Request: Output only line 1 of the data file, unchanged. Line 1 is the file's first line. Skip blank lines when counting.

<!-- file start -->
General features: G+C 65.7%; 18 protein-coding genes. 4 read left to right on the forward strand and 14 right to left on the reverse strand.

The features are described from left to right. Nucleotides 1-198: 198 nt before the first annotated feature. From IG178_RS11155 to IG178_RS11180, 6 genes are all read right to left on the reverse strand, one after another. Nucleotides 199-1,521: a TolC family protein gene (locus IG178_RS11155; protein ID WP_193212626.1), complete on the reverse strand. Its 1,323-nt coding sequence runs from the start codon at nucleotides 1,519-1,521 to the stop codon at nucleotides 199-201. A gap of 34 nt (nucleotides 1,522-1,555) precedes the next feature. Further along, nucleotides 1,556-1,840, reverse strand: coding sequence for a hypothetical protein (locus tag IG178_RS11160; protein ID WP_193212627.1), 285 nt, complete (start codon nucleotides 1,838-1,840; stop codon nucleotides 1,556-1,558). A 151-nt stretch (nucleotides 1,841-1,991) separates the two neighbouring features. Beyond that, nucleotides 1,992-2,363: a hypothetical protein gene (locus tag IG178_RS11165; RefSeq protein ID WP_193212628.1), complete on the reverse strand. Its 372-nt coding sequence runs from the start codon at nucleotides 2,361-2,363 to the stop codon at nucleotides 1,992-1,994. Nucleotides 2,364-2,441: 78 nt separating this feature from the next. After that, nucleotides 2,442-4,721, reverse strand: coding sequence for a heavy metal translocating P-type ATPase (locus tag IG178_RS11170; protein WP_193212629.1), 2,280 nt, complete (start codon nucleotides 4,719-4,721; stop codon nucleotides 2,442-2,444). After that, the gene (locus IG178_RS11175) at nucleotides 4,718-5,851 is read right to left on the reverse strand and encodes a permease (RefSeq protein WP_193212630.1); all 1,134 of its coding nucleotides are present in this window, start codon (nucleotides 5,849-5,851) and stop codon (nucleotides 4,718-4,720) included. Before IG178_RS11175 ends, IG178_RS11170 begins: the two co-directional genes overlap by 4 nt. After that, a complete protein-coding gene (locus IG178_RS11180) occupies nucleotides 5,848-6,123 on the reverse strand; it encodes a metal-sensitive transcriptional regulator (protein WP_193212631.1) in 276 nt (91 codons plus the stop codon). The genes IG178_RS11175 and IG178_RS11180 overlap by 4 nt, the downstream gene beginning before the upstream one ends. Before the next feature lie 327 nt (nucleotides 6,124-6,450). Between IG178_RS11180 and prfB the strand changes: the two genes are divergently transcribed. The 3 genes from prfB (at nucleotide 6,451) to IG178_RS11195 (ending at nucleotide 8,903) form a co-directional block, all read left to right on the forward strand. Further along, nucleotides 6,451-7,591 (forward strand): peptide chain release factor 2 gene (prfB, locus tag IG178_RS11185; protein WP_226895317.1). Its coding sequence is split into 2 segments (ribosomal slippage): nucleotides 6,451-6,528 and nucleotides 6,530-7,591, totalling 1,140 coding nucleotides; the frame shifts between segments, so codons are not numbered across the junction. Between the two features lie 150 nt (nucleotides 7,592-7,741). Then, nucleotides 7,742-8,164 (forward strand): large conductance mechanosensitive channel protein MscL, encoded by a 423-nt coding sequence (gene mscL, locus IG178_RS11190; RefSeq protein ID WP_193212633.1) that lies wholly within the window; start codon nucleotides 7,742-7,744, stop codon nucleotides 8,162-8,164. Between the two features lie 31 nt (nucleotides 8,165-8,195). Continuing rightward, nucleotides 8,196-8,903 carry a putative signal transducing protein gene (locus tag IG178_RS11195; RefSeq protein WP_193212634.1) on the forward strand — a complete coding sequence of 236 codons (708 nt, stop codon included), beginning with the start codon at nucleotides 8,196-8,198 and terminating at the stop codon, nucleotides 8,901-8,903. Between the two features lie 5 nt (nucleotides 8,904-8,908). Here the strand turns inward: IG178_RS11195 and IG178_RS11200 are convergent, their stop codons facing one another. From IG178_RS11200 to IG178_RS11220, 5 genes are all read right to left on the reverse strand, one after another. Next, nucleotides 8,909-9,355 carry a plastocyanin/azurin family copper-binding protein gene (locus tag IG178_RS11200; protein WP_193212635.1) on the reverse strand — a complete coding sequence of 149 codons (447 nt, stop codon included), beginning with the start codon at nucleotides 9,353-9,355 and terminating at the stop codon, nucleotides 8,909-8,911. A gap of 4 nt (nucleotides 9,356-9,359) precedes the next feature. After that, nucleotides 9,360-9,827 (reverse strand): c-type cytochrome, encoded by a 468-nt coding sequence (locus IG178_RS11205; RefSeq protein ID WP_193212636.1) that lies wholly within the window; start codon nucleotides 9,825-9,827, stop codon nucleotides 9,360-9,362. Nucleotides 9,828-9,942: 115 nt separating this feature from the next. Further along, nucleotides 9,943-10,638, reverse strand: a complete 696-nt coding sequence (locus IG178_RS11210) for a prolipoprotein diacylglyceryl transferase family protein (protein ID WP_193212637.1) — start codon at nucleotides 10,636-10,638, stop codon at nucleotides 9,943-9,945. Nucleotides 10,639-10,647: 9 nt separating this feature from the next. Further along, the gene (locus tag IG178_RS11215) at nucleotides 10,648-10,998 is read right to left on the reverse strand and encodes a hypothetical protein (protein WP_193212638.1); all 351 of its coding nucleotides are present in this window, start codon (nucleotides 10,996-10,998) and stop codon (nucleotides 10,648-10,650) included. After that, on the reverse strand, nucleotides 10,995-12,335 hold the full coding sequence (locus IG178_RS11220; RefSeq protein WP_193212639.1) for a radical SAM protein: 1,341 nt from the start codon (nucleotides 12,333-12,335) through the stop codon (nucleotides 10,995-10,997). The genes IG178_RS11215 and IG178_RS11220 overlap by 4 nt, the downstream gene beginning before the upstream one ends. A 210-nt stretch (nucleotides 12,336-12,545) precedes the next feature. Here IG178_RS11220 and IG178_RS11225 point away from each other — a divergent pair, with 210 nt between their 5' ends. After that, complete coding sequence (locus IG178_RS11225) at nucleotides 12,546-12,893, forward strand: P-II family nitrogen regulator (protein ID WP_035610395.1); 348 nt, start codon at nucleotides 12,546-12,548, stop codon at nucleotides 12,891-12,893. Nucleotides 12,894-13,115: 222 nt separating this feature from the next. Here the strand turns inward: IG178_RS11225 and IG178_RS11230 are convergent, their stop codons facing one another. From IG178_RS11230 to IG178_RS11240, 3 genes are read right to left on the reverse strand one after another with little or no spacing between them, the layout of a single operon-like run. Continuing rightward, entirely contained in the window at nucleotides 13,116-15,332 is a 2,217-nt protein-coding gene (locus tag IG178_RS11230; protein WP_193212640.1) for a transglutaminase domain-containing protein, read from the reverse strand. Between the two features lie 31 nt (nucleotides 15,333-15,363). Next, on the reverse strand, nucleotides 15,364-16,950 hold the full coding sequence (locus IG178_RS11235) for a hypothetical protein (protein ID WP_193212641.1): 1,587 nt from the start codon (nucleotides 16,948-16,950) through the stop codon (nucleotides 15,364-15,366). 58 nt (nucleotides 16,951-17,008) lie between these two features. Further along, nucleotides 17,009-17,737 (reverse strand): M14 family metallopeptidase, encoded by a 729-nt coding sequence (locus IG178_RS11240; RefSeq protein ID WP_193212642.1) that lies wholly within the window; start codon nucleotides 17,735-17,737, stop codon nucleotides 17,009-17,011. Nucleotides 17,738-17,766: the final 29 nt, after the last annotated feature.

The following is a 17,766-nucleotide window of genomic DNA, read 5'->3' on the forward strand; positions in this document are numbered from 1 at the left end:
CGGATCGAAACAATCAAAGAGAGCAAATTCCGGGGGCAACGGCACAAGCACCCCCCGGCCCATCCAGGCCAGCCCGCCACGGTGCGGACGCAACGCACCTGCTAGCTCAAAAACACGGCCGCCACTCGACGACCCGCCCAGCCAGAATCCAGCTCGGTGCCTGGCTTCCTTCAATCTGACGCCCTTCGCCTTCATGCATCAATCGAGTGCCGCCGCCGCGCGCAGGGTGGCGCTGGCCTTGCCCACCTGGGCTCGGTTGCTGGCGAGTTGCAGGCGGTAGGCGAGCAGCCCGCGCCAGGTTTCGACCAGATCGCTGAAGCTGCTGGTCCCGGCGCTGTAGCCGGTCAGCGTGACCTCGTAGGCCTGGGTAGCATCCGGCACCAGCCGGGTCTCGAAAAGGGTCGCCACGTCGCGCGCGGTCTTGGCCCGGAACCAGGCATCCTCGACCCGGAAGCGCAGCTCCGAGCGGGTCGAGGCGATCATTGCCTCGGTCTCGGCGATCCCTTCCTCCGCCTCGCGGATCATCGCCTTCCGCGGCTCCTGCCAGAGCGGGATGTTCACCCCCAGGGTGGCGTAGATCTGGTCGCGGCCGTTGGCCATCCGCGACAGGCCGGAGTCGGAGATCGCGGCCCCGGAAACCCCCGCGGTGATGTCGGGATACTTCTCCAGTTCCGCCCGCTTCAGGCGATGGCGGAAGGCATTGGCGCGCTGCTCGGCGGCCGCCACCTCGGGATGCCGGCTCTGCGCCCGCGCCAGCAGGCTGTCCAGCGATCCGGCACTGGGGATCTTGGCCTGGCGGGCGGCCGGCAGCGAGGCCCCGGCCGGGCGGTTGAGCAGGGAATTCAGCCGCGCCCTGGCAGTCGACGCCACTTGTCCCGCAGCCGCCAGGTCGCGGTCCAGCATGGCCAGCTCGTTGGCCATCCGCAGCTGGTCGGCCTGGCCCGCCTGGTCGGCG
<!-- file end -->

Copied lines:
General features: G+C 65.7%; 18 protein-coding genes. 4 read left to right on the forward strand and 14 right to left on the reverse strand.